Singapore has a low taxation regime that is advantageous for businesses and it is one of the main reasons why the city-state is considered one of the most attractive locations to do business in Asia. The Income Tax Act is the main legislative source for the manner in which taxes are levies both on companies and on individuals who derive income from Singapore.
The main taxation regulations in Singapore are presented in this article. Investors who need more information about the Income Tax Act as well as particular taxation situations, such as for branches or subsidiaries or who need various accounting services, such as payroll in Singapore, can reach out to our accounting firm in Singapore.
What is the Singapore tax system like?
Taxation in Singapore is levied on a territorial basis. This means that both companies and individuals are subject to tax on the income they derive from a source in the city-state and not for foreign-derived income. This can be taxed when it is considered remitted into Singapore, however, this does not apply on those cases where the said income was already taxed in another location that imposes a profits tax of at least 15%. An accountant in Singapore can give you more information about this principle.
Some of the main types of taxes in Singapore include the following:
- the income tax;
- the property tax;
- the estate duty;
- the goods and services tax;
- the estate duty;
- the stamp duty;
- betting taxes;
- customs and excise duties;
- motor vehicle taxes.
Some of these taxes, like the ones applicable to motorized vehicles, were imposed for the purpose of controlling car ownership and allowing for a vehicle decongestion in the city. Because of its free port status, Singapore has a low number of export and import duties. Other taxes can include foreign worker levy and airport passenger taxes. One of the experts at our accounting firm in Singapore can give you more information about these.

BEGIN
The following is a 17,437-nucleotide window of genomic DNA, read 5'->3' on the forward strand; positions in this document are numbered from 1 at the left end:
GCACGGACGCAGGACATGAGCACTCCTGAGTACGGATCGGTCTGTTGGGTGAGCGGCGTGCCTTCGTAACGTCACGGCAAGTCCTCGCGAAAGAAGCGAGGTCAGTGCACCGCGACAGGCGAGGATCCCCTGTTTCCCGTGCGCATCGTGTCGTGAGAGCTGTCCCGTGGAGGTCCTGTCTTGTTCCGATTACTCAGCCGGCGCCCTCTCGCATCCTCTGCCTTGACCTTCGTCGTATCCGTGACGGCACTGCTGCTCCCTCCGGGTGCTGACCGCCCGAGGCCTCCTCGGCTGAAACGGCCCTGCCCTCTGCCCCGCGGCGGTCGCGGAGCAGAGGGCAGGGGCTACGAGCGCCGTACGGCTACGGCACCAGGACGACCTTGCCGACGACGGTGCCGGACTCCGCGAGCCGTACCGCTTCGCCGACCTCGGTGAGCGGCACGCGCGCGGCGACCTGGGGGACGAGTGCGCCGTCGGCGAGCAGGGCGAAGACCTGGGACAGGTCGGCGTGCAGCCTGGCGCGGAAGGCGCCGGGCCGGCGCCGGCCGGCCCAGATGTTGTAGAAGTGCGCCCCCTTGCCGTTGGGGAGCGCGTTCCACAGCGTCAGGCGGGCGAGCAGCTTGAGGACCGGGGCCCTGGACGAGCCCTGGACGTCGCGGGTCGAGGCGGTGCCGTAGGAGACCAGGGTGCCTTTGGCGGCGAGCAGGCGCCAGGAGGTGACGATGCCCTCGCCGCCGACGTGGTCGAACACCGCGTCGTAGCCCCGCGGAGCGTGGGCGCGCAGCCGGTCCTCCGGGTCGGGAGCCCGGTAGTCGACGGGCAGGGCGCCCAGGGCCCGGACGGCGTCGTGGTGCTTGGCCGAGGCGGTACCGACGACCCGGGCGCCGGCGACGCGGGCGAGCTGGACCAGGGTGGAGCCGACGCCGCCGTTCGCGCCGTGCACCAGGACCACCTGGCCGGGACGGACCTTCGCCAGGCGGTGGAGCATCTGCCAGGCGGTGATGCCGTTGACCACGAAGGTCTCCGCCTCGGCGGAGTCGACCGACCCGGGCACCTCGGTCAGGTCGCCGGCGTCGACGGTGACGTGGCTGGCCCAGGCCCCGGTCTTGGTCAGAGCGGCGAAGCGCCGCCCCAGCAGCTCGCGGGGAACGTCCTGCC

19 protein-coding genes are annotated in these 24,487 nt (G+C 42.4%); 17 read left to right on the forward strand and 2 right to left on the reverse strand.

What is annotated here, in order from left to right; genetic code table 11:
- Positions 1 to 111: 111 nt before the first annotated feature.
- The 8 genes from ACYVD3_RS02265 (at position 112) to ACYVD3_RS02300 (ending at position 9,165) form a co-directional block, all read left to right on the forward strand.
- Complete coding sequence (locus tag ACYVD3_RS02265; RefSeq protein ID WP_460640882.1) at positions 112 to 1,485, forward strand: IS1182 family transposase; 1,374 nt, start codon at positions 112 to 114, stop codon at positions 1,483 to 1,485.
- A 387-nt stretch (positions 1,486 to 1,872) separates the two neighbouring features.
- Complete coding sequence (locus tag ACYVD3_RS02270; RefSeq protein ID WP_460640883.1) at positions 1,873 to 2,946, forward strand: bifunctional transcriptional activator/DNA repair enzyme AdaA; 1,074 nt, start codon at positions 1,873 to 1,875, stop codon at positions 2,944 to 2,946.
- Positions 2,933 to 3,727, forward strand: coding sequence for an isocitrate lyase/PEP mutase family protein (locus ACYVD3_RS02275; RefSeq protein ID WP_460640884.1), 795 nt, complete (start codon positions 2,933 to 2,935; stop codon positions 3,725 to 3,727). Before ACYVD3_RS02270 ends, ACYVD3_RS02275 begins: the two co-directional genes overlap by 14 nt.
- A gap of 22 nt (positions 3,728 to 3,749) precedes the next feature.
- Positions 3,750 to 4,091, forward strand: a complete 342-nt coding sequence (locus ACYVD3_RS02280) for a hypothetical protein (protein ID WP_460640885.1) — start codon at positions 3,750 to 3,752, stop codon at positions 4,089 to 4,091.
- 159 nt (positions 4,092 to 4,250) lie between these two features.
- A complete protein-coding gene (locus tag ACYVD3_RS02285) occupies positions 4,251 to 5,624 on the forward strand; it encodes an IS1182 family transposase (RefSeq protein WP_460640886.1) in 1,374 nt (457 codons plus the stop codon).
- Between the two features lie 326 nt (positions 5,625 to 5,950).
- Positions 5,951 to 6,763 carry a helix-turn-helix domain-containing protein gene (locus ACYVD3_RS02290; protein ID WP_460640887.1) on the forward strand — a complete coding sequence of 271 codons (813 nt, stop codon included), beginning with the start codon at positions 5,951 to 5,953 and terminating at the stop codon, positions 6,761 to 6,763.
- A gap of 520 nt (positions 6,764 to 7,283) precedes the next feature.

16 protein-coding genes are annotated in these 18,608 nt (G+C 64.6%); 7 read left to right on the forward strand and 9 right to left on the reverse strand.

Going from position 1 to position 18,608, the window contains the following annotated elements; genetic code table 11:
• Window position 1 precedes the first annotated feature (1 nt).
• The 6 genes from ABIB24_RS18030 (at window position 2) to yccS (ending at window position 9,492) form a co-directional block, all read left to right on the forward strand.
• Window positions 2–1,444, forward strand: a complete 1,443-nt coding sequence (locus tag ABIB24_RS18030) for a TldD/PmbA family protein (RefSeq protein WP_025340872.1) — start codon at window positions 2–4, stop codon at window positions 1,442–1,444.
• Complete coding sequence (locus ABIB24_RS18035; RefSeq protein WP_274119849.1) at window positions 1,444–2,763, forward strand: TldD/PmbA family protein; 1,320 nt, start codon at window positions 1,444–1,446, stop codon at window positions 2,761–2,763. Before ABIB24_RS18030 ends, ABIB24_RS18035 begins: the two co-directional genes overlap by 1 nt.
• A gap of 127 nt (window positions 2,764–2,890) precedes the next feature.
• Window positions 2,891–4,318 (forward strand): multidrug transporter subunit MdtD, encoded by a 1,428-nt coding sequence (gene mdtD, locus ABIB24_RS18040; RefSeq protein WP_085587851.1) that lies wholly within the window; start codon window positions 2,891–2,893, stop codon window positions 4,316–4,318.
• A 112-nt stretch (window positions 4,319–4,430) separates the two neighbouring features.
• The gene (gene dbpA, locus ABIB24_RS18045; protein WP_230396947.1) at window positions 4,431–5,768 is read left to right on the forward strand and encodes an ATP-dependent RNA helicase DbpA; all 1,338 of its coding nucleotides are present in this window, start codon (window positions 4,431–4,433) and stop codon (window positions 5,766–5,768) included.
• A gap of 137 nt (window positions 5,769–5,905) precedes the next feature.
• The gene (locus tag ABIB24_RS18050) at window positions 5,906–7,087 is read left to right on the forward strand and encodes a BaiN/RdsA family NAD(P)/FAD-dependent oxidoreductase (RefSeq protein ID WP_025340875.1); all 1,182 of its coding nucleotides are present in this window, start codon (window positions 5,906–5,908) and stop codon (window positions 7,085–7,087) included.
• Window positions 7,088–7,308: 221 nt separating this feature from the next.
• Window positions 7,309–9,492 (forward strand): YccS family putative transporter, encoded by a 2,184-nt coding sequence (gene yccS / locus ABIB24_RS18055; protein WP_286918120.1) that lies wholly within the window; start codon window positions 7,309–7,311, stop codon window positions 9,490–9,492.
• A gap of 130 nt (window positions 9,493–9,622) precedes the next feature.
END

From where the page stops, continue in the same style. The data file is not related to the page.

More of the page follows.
Taxes in Singapore are imposed as per the Income Tax Act and the governing tax authority is the Inland Revenue Authority or IRAS. This agency is the principal tax administrator for the Ministry of Finance. IRAS has a role not only in the collection of taxes but also in the creation of the tax policies and for maintaining the overall attractive tax system in Singapore.
What are the taxes on companies in Singapore?
The corporate income tax rate is the main tax for companies in Singapore. It has a value of 0% on the first 100,000 SGD of taxable profits and a value of 8.5% on taxable income of up to 300,000 SGD. Taxable income above this value is subject to the standard corporate income tax rate of 17%.
As far as the income tax filing regulations are concerned, companies in Singapore are required to file a complete set of returns on 30 November (for hard copy) and 15 December (for e-filing).
Companies in Singapore can be eligible for a corporate income tax rebate, subject to a cap of 15,000 SGD. One of our accountants can give you more details.
Singapore has signed a number of tax treaties and this allows companies to be protected from double taxation on income when they are involved in business activities in both countries.
The Goods and Services Tax is the Singaporean equivalent of the Value Added Tax and it applies to the supply of goods and services. Its standard rate of 7% and a zero-rate is also applicable. Registering for GST is mandatory for companies that have an annual turnover of more than 1 million SGD or when they are expecting that the total sales within the next 12 months will exceed this value. Voluntary registration is also an option. All companies registered as GST payers are required to file a return.
Our agents can help you with complete accounting services in Singapore for your company.
What are the taxes on individuals in Singapore?
Individuals who are residents and derive income from Singapore are taxed at progressive rates between 0% on the first 20,000 SGD and 22% for more than 320,000 SGD. Non-residents in Singapore are taxes in a different matter according to the period spent in the city-state. Thus, an individual is considered a non-resident for taxation purposes when he spent time in or worked in the city for less than 183 days in a certain tax year. For those who spend between 61-182 days in Singapore in one year, their entire income derived from Singapore will be taxed. Director’s fees and remuneration, as well as consultant fees, are taxed at rates between 15% and 22%.
Investors can contact our accounting firm in Singapore for complete details on the taxation of resident and non-resident companies and individuals. Our team offers various accounting services and packages for companies, addressing the needs of businesses of all types and sizes.